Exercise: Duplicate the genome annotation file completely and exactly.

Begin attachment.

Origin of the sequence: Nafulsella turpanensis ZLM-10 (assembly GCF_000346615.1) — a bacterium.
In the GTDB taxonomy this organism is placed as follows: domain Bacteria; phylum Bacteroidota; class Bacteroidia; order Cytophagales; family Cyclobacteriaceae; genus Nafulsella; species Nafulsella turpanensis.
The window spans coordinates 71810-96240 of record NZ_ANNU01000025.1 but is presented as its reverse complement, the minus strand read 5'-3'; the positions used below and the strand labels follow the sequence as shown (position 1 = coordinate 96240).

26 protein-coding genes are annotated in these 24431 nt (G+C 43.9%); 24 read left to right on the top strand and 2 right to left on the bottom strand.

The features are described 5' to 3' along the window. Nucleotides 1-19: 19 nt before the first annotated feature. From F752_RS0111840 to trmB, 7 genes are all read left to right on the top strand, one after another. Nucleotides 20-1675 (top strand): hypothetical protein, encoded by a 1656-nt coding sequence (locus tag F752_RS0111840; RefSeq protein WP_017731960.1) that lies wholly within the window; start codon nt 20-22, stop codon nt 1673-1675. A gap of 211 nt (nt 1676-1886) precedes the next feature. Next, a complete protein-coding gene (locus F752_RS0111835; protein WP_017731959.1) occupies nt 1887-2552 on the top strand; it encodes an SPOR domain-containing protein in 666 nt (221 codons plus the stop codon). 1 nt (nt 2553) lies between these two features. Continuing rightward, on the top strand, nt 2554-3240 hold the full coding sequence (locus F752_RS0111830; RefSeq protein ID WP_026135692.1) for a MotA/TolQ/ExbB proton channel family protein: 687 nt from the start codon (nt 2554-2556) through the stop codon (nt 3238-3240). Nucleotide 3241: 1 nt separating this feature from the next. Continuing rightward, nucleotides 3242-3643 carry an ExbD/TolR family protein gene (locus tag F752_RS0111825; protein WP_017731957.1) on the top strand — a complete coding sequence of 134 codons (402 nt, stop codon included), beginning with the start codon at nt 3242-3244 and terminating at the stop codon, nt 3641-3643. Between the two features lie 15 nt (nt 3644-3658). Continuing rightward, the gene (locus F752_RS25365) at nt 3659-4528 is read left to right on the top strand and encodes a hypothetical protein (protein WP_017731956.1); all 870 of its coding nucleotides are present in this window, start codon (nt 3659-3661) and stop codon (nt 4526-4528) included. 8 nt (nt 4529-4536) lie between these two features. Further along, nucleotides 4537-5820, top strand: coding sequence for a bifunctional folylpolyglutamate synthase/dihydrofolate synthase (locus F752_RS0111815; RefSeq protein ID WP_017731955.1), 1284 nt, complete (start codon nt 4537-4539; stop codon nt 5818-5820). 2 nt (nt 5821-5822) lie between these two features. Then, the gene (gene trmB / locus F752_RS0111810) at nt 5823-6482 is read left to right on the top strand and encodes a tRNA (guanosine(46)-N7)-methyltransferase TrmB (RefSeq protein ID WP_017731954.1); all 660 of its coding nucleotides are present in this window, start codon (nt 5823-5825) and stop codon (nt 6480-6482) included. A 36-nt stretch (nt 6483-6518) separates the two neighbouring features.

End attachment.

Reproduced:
Origin of the sequence: Nafulsella turpanensis ZLM-10 (assembly GCF_000346615.1) — a bacterium.
In the GTDB taxonomy this organism is placed as follows: domain Bacteria; phylum Bacteroidota; class Bacteroidia; order Cytophagales; family Cyclobacteriaceae; genus Nafulsella; species Nafulsella turpanensis.
The window spans coordinates 71810-96240 of record NZ_ANNU01000025.1 but is presented as its reverse complement, the minus strand read 5'-3'; the positions used below and the strand labels follow the sequence as shown (position 1 = coordinate 96240).

26 protein-coding genes are annotated in these 24431 nt (G+C 43.9%); 24 read left to right on the top strand and 2 right to left on the bottom strand.

The features are described 5' to 3' along the window. Nucleotides 1-19: 19 nt before the first annotated feature. From F752_RS0111840 to trmB, 7 genes are all read left to right on the top strand, one after another. Nucleotides 20-1675 (top strand): hypothetical protein, encoded by a 1656-nt coding sequence (locus tag F752_RS0111840; RefSeq protein WP_017731960.1) that lies wholly within the window; start codon nt 20-22, stop codon nt 1673-1675. A gap of 211 nt (nt 1676-1886) precedes the next feature. Next, a complete protein-coding gene (locus F752_RS0111835; protein WP_017731959.1) occupies nt 1887-2552 on the top strand; it encodes an SPOR domain-containing protein in 666 nt (221 codons plus the stop codon). 1 nt (nt 2553) lies between these two features. Continuing rightward, on the top strand, nt 2554-3240 hold the full coding sequence (locus F752_RS0111830; RefSeq protein ID WP_026135692.1) for a MotA/TolQ/ExbB proton channel family protein: 687 nt from the start codon (nt 2554-2556) through the stop codon (nt 3238-3240). Nucleotide 3241: 1 nt separating this feature from the next. Continuing rightward, nucleotides 3242-3643 carry an ExbD/TolR family protein gene (locus tag F752_RS0111825; protein WP_017731957.1) on the top strand — a complete coding sequence of 134 codons (402 nt, stop codon included), beginning with the start codon at nt 3242-3244 and terminating at the stop codon, nt 3641-3643. Between the two features lie 15 nt (nt 3644-3658). Continuing rightward, the gene (locus F752_RS25365) at nt 3659-4528 is read left to right on the top strand and encodes a hypothetical protein (protein WP_017731956.1); all 870 of its coding nucleotides are present in this window, start codon (nt 3659-3661) and stop codon (nt 4526-4528) included. 8 nt (nt 4529-4536) lie between these two features. Further along, nucleotides 4537-5820, top strand: coding sequence for a bifunctional folylpolyglutamate synthase/dihydrofolate synthase (locus F752_RS0111815; RefSeq protein ID WP_017731955.1), 1284 nt, complete (start codon nt 4537-4539; stop codon nt 5818-5820). 2 nt (nt 5821-5822) lie between these two features. Then, the gene (gene trmB / locus F752_RS0111810) at nt 5823-6482 is read left to right on the top strand and encodes a tRNA (guanosine(46)-N7)-methyltransferase TrmB (RefSeq protein ID WP_017731954.1); all 660 of its coding nucleotides are present in this window, start codon (nt 5823-5825) and stop codon (nt 6480-6482) included. A 36-nt stretch (nt 6483-6518) separates the two neighbouring features.